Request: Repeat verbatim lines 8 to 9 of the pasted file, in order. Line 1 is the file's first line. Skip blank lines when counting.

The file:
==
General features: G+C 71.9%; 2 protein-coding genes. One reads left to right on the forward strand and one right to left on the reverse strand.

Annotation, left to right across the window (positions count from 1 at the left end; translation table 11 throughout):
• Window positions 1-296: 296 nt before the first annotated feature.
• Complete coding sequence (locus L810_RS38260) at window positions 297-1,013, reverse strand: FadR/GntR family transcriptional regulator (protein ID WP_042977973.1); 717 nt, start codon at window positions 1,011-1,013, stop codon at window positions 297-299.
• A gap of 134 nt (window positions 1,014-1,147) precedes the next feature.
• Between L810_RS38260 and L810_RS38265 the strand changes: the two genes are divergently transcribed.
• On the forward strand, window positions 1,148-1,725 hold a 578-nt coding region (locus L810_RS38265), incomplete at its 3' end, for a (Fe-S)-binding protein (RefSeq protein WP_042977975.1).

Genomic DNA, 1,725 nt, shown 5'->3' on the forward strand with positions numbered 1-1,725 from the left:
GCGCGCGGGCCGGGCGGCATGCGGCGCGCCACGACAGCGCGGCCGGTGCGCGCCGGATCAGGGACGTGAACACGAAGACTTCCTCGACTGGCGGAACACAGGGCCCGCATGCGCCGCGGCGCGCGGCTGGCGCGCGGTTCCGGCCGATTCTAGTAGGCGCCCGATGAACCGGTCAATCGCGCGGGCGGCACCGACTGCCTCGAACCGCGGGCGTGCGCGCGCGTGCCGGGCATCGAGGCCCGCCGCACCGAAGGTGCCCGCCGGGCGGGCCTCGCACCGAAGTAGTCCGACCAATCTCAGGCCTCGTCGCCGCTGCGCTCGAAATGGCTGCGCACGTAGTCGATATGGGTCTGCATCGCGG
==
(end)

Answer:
Genomic DNA, 1,725 nt, shown 5'->3' on the forward strand with positions numbered 1-1,725 from the left:
GCGCGCGGGCCGGGCGGCATGCGGCGCGCCACGACAGCGCGGCCGGTGCGCGCCGGATCAGGGACGTGAACACGAAGACTTCCTCGACTGGCGGAACACAGGGCCCGCATGCGCCGCGGCGCGCGGCTGGCGCGCGGTTCCGGCCGATTCTAGTAGGCGCCCGATGAACCGGTCAATCGCGCGGGCGGCACCGACTGCCTCGAACCGCGGGCGTGCGCGCGCGTGCCGGGCATCGAGGCCCGCCGCACCGAAGGTGCCCGCCGGGCGGGCCTCGCACCGAAGTAGTCCGACCAATCTCAGGCCTCGTCGCCGCTGCGCTCGAAATGGCTGCGCACGTAGTCGATATGGGTCTGCATCGCGG